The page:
In the Media

Margaret Moran fiddled ?53,000 in expenses, but will not go to jail

PUBLISHED November 13, 2012

Moran's false expenses claims are the largest amount uncovered in the wake of the MPs' expenses scandal. The former Labour minister Elliot Morley was jailed last year for dishonestly claiming more than £30,000 in parliamentary expenses.

Moran, 57, will not have a criminal record, however, as she was deemed unfit to stand trial because of depression and so the jury could not find her guilty of any crime.

Instead, the jury at Southwark Crown Court found that she had done the acts alleged, which included forging invoices for more than £24,000 of non-existent goods and services.

She was arrested in 2010 after a former aide contacted police following The Daily Telegraph's exposure of her expense claims during the MPs' expenses investigation in 2009.

Moran, who served as MP for Luton South from 1997 until the 2010 General Election, was found culpable for 15 instances of false accounting and six instances of using a false instrument between 2004 and 2008.

Mr Justice Saunders adjourned the disposal of the case to a later date after the jury reached a unanimous verdict on all counts.

Moran may be subject to a supervision order, a hospital order or absolute discharge, where no further action is taken against her, the judge said.

"She is presently being treated by psychiatrists at home and that treatment will continue," he added.

Her barrister, Jim Sturman QC, argued for an absolute discharge, saying: "This is a woman who has had a genuine total collapse of her mental state."

The judge said his preferred option was a supervision order, adding that a hospital order could not be made because it required two doctors to say hospital treatment was needed and "we do not have those two doctors".

The court heard Moran submitted an invoice for £22,500 in August 2008 - just under the annual maximum expense allowance for an MP - to treat dry rot at her Southampton home, using the money instead to fund "home improvements".

She was able to make the dry rot claim by "flipping" her two homes - changing which property was her second home and therefore allowing her to claim expenses on it.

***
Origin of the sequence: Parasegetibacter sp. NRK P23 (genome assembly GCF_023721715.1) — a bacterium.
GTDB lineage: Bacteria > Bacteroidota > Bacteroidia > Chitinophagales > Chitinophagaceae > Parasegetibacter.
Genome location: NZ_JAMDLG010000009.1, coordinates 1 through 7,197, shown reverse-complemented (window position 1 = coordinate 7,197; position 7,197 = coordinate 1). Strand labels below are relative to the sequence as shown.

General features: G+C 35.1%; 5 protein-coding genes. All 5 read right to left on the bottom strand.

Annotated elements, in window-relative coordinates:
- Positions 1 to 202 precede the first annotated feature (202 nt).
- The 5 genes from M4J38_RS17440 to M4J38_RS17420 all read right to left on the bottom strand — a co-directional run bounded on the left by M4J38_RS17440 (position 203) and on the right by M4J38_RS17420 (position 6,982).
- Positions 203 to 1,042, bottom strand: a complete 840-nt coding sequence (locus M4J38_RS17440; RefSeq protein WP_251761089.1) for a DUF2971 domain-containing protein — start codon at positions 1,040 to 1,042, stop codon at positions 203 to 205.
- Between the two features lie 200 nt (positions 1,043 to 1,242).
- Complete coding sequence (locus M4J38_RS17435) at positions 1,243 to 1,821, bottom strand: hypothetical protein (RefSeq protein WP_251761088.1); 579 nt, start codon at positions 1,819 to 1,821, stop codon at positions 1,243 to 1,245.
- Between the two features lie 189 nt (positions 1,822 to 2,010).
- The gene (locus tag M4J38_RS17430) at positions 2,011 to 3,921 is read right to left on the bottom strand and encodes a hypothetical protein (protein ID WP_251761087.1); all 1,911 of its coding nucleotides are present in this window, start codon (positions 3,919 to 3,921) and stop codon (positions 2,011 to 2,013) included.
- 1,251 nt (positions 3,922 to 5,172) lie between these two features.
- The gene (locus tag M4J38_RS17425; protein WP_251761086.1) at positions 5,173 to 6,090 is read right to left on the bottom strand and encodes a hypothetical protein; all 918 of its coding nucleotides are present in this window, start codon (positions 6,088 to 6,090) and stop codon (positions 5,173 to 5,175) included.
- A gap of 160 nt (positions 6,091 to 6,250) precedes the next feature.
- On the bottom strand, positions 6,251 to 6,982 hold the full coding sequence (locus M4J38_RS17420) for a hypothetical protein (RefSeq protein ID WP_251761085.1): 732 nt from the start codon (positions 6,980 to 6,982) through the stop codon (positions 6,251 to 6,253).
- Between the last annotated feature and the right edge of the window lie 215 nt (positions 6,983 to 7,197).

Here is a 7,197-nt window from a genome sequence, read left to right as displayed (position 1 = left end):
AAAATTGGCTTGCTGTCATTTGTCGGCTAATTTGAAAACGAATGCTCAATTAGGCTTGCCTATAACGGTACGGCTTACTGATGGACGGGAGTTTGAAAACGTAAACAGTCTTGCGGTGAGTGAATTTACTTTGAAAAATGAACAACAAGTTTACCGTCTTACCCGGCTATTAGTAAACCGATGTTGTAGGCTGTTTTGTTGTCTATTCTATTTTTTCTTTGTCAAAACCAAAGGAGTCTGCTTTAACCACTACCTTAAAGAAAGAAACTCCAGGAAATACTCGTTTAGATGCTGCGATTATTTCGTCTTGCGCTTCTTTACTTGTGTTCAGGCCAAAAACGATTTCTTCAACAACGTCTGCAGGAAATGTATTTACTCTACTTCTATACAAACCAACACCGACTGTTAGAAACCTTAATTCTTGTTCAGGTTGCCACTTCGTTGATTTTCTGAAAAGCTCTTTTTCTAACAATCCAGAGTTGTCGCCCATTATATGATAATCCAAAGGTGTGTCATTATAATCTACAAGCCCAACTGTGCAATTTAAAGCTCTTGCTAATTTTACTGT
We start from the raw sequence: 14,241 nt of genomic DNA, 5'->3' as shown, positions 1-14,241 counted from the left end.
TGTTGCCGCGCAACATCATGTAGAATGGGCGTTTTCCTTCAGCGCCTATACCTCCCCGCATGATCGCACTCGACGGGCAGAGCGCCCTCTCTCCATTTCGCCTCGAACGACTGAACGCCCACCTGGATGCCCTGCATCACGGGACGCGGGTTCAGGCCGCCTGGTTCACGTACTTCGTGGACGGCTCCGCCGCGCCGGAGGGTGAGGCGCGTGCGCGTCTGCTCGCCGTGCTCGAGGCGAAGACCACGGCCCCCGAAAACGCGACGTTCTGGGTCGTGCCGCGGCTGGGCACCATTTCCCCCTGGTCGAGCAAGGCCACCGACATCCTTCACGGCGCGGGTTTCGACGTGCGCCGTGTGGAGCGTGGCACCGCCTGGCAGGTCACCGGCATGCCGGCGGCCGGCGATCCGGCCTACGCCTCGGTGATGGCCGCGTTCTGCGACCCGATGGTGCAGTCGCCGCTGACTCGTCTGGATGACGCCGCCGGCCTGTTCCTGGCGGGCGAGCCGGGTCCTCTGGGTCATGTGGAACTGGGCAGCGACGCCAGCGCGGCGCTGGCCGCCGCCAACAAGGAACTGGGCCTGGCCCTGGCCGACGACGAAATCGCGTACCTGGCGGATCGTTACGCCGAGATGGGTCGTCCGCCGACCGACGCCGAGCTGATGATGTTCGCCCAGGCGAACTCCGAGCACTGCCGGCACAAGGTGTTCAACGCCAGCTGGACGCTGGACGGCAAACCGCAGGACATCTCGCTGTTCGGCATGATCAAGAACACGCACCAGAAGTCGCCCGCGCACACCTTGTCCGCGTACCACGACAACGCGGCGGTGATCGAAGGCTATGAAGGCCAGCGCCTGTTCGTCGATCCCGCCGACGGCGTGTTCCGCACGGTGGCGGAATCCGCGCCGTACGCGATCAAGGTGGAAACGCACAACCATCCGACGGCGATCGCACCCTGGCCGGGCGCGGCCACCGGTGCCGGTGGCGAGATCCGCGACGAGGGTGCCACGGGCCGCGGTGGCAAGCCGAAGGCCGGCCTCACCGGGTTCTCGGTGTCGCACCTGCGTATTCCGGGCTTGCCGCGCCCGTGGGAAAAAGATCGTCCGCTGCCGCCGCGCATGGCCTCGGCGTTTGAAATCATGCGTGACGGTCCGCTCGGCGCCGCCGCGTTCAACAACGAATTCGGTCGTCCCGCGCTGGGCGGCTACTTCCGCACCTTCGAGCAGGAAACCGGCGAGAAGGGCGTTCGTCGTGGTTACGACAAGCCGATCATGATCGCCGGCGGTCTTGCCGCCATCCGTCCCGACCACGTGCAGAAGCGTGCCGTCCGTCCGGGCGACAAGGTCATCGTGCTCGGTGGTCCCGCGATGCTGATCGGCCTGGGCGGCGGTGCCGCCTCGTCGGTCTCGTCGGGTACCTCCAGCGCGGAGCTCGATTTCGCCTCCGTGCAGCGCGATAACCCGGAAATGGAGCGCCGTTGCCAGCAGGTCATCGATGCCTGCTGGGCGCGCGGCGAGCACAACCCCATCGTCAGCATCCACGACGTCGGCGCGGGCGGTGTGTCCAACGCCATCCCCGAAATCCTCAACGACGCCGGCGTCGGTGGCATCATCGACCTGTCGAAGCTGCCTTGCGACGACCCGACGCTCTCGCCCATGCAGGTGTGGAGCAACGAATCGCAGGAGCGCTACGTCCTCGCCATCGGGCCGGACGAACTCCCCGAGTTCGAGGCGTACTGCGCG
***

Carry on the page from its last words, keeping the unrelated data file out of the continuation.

Moran also changed dates on invoices for the work so that the money would be paid.

One invoice in August 2007 was for £14,805 - apparently for boiler repairs and work on her conservatory in her constituency home in Luton, but it was a complete forgery, the court heard.

On another fake bill for more than £4,000, address details given for a building firm were those of an elderly couple.

She also claimed more than £2,000 for a landline at her flat when there was no phone line fitted, the jury heard, and for carpet for three bedrooms for her one-bedroom Westminster flat.

Moran, of Ivy Road, St Denys, Southampton, was not present for the three-day hearing.

Mr Sturman said the case represented "a very, very unhappy period for British democracy". He added: "It is the last of the Parliamentary expenses scandal cases. You will be bringing them to an end."

Moran "abused the scheme", prosecutors said, going as far as to re-submit expenses claims with different descriptions and supportive invoices if they were initially rejected by parliamentary authorities.

She tried to claim £47 for printing 50 Christmas cards, but was told that greetings cards were not covered by parliamentary expenses, the court heard.

So she submitted a new invoice for the same amount, but this time for "printing services", jurors were told.

The same thing happened with a claim for birthday cards, which were later described as "surgery cards".

Moran submitted a claim for £22,500 for urgent works for dry rot at her Southampton home in August 2008.

Jurors heard, however, that a builder completed the work between September 2007 and March 2008 before the property became Moran's designated second home in October 2008.

The court's findings follow guilty verdicts in the cases of the MPs Elliot Morley, David Chaytor, Eric Illsley and Jim Devine, and in the cases of Lord Warwick and Lord Hanningfield, all of whom were jailed for fiddling their expenses.